WASHINGTON — Designer Reed Krakoff will stand shoulder to shoulder with the likes of great American masters such as Alexander Calder, Winslow Homer, Edward Hopper and Willem de Kooning when he is honored for his contribution to American fashion, photography and art by The Phillips Collection later this month.
This story first appeared in the May 7, 2014 issue of WWD. Subscribe Today.
The Phillips is celebrating American art and design with its newest exhibition, “Made in the USA: American Masters from the Phillips Collection, 1850-1970,” and will honor Krakoff at its annual gala in the nation’s capital on May 16.
The honor couldn’t come at a better time for Krakoff, who acquired control of his namesake business with a group of investors last year and is expanding his brand globally and locally. A signature store is slated to bow in Paris in the fall and Krakoff said he is also considering a location in the nation’s capital.
“American design and the world of American art has always been one of the biggest repositories of inspiration for me my whole career,” Krakoff said.
The designer ticked off a list of American artists that have influenced him over the years of a design career that has spanned from Anne Klein and Ralph Lauren to Coach Inc. and now as creative director and chief executive officer of Reed Krakoff Co.
“I love de Kooning and Calder, but I also love Winslow Homer,” he said. “I think about it more in the way of why they did what they did at the time, the historical context, what was happening in the world, the subject matter and materials or scale, and that is really what influences me.”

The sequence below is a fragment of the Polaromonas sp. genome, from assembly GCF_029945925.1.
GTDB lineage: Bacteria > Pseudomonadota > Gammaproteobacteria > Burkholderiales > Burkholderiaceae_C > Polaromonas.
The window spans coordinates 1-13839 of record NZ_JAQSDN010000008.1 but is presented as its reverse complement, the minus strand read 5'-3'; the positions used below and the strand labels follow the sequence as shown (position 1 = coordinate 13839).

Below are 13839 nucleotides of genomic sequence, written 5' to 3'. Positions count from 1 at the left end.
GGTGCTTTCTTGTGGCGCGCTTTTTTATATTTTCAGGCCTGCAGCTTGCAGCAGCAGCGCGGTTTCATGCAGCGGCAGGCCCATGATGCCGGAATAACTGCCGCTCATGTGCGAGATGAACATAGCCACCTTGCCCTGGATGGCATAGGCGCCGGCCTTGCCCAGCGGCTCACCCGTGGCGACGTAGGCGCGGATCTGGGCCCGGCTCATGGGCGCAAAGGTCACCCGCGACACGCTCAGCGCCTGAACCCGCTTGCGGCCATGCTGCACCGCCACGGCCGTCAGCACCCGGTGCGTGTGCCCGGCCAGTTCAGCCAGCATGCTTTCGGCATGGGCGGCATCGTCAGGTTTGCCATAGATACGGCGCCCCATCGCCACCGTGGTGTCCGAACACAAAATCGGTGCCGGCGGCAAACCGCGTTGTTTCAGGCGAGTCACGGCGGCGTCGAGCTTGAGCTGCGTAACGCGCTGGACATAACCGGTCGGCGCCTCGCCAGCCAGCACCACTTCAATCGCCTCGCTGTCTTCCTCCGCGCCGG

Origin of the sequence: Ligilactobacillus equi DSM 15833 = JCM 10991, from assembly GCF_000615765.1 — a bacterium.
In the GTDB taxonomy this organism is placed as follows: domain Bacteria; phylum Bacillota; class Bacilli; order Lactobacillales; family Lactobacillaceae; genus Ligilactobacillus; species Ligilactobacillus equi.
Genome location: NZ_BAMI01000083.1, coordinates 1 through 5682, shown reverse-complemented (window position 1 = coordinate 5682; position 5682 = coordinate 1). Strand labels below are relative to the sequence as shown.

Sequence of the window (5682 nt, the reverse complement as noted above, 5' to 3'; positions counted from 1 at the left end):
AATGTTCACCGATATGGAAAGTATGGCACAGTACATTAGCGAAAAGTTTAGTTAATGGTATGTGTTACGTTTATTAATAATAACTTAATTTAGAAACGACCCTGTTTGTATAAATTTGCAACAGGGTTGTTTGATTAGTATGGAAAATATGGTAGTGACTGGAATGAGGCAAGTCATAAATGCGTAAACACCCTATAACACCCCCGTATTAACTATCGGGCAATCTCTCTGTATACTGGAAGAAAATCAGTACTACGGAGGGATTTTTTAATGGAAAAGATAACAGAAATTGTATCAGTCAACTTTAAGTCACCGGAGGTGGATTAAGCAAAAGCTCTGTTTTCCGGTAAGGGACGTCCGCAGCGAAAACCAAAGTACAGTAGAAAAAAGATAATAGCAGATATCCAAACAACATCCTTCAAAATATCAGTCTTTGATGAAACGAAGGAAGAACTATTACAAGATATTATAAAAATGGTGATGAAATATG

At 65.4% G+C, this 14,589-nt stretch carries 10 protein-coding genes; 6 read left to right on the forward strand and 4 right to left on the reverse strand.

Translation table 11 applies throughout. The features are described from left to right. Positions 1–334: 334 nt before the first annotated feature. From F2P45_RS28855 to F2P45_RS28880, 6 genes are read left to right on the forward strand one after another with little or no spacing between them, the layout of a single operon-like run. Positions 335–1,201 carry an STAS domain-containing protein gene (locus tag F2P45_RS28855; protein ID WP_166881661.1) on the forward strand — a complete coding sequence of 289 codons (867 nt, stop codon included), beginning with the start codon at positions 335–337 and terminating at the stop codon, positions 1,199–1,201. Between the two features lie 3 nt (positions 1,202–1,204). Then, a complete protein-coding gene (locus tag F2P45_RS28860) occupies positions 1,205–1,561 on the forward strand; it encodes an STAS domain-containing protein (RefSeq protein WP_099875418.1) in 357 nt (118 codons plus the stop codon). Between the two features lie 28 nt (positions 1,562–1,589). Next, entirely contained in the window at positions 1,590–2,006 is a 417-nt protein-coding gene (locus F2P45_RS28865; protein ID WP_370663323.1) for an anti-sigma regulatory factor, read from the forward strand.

A Phillips spokeswoman called Reed a “bold and fearless” leader who took control of his namesake business and embodies the spirit of The Phillips Collection founder Duncan Phillips, who spent decades curating and cultivating the museum’s permanent collection of mainly American art. Krakoff said he is honored to be recognized by The Phillips, which he has visited since his younger days because of its “bond with American art.”
He has designed a series of handbags for a silent auction benefiting The Phillips, including a one-of-a-kind handbag inspired by Calder. That bag is part of a package that includes a styling by Saks Fifth Avenue Club and an invitation to be a guest at Krakoff’s fall 2015 show during New York Fashion Week in February.
The museum’s Made in America theme has some resonance with the movement in the fashion industry to shift more apparel production back to the U.S. after decades of offshoring, which has opened up new options for designers, Krakoff said.
“You have options that weren’t there before or haven’t seen in a very long time,” Krakoff said.
Krakoff, who is on the board of the Council of Fashion Designers of America, has worked with the group to stimulate manufacturing in New York’s Garment District.
“There is a lot of interest now about how things come to market,” he added. “Some of it is related to where it was made and some of it is related to how it was made. I think there is a hunger for this narrative of how it became what it became and I think Made in America is a piece of that.”